Though usually not as severe as the mood swings that accompany bipolar disorder, ADHD can come with the symptom of feeling on top of the world one minute and incredibly sad or angry the next. These mood swings can be difficult to navigate and often cause problems with colleagues, family members, and friends.

The difficulty with time management

While managing time effectively is second nature to most people, those with ADHD often have problems determining how long a project or activity will take and are frequently late to meetings and other predetermined activities. This can lead to late projects, missed opportunities, and reprimands at work for causing delays.

Impulsive behavior

Many with adult ADHD have difficulty fully thinking through decisions and how they will affect themselves and others. This can lead to impulsive behavior that is harmful to themselves, dangerous, or hurtful to others. Excessive spending, eating, drinking, or gambling are all dangers for those with ADHD.

Racing thoughts

A classic symptom of adult ADHD is racing thoughts that are difficult or impossible to control. These thoughts add to the lack of concentration that is already present with the disorder and can also lead to anxiety or excessive worry.

How is Adult ADHD Diagnosed?

Adult ADHD has many symptoms that can be confused with other disorders which can often make it difficult to diagnose. Other mental health issues and disorders should also be considered and tested for when an individual is seen by their doctor if they believe they have ADHD. For an official diagnosis to occur, an individual must exhibit multiple symptoms of the disorder that lead to significant problems in daily life that impact relationships, careers, or normal activities.

They must exhibit these symptoms for a minimum of six months before a diagnosis can be made. The symptoms must also be persistent, excessive, and continue to show up in different areas of a patient’s life. When making a diagnosis, a doctor will look at the sufferer’s environment, past history, symptoms, and medical records to make a proper diagnosis.

How is Adult ADHD Treated?

Get Your ADD/ADHD Evaluation in San Francisco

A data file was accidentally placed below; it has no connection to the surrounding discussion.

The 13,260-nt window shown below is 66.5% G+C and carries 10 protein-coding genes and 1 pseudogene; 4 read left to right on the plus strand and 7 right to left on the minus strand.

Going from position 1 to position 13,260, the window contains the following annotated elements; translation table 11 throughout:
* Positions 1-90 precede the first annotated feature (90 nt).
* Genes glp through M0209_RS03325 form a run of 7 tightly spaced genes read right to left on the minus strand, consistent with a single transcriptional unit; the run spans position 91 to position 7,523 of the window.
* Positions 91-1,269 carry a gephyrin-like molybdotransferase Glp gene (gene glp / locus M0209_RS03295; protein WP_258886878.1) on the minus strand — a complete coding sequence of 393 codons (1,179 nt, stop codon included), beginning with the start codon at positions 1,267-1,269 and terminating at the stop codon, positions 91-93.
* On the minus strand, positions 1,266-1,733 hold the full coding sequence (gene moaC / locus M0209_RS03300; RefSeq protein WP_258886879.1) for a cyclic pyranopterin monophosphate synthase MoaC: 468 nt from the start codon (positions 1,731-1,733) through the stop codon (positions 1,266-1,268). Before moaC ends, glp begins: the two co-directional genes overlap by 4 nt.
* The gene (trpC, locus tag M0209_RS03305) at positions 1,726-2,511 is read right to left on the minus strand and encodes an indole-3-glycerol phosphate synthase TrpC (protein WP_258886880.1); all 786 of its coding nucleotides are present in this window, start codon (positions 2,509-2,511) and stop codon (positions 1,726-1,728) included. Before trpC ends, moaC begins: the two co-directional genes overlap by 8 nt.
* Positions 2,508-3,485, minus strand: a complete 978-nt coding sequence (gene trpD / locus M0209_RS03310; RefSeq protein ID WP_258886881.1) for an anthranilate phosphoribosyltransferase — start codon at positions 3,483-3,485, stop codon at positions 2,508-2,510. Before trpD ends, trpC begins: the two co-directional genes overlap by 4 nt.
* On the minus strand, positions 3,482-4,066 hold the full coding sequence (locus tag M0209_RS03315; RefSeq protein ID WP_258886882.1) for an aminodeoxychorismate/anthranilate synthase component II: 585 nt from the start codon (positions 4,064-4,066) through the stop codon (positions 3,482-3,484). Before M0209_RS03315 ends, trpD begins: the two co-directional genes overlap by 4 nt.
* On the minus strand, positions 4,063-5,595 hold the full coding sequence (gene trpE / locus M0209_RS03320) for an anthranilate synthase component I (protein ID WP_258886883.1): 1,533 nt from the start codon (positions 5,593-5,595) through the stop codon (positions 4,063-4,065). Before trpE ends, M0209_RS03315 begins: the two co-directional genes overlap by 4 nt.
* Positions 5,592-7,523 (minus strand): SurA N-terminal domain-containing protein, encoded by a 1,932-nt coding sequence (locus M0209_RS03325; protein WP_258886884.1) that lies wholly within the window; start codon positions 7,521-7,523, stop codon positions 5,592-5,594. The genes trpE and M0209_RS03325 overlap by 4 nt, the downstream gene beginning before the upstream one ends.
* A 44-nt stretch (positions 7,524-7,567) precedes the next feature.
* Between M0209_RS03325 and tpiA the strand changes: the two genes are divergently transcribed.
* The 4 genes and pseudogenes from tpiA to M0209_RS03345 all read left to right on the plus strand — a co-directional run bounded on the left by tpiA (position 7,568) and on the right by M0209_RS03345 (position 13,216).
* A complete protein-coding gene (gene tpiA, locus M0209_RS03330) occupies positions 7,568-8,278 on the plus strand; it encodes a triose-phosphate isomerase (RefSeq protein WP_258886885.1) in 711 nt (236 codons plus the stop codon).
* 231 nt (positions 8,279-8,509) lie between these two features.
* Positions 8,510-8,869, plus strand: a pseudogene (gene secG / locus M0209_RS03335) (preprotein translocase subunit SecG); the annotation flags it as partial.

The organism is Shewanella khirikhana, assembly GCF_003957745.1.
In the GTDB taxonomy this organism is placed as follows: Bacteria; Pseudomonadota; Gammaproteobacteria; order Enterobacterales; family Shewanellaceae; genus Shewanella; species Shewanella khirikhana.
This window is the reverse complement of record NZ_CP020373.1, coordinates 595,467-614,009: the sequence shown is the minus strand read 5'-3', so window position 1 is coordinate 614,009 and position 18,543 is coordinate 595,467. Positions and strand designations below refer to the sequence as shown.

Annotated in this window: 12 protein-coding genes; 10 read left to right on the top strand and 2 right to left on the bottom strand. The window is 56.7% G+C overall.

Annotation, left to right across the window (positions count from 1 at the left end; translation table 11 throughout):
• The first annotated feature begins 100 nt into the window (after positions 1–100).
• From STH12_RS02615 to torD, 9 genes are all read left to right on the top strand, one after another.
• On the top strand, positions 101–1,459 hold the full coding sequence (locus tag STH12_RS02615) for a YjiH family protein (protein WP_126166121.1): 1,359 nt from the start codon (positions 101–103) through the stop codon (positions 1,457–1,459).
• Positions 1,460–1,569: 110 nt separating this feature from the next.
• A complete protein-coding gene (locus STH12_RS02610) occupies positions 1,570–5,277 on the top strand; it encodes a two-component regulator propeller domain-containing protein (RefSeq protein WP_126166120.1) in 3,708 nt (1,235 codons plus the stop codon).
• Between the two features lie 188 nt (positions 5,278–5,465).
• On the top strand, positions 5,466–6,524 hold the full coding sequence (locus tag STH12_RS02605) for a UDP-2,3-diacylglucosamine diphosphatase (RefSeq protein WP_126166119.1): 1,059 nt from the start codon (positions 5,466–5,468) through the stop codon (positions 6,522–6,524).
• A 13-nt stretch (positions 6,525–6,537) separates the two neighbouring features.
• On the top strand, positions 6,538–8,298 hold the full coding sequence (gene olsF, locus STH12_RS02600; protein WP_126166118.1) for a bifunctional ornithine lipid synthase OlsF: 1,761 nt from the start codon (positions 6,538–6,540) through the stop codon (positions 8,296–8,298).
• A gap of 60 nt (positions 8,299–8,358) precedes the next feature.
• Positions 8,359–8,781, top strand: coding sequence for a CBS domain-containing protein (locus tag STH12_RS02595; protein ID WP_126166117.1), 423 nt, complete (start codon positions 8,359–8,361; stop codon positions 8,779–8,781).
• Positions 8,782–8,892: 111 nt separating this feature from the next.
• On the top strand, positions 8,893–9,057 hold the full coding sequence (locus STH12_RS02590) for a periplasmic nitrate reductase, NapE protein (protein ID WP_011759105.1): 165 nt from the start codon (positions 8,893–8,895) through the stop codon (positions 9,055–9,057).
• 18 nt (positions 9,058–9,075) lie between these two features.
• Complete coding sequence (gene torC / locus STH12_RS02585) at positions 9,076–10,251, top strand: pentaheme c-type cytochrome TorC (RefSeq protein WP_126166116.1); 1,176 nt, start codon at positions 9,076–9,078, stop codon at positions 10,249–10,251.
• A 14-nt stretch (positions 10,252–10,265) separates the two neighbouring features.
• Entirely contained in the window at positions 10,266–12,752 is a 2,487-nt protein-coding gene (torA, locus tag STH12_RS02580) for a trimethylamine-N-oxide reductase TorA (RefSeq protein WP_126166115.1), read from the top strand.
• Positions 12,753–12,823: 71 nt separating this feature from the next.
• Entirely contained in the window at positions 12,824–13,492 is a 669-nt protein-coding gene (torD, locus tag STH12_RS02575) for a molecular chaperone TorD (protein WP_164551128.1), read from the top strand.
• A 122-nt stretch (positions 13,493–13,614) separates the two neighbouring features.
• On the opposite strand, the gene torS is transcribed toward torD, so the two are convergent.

Once a diagnosis is made, those with adult ADHD can begin receiving treatment at a San Francisco ADHC clinic. Depending on the types of severity of their symptoms, their treatment plan may include one or a combination of the following:

  • Counseling – Speaking with a counselor who is familiar with ADHD and can provide support and coping strategies can be very effective for those who are newly diagnosed with ADHD. Many adult ADHD sufferers have felt there is something wrong with them their entire lives and have often been judged, criticized, and misunderstood. When a diagnosis is finally made, working through the emotions they feel with a counselor can help them adjust to their new reality.
  • Individual Therapy – Therapy is more intense than counseling and should be performed by a trained therapist who has worked with those with adult ADHD. One of the most common forms of therapy for those with ADHD is Cognitive Behavior Therapy or CBT. CBT works to retrain an individuals brain to recognize and change destructive thought patterns. Because one of the main symptoms of ADHD is racing thoughts and anxiety, CBT is often very effective in changing those thoughts that lead to negative emotions and undesired behaviors.
  • Group or Family Therapy – Many of those with adult ADHD find it therapeutic to meet in groups with others who suffer from the same condition. Learning how others cope with their symptoms and knowing they are not alone is usually a powerful treatment option. Other ADHD sufferers find it useful to meet with their therapist with members of their family, especially if there is tension in the household regarding the emotions or actions of the person with ADHD.
  • Medication  There are a number of stimulant, non-stimulant, and anti-depressant medications that can be used to treat ADHD symptoms. These can be used on their own but are most often paired with counseling or therapy to create an individualized treatment plan.

Do you believe you may suffer from adult ADHD or have you been recently diagnosed with the disorder and want to look into treatment options? Please visit EZCareClinic.com to learn more about what we do and reach out to speak with a professional about scheduling an appointment.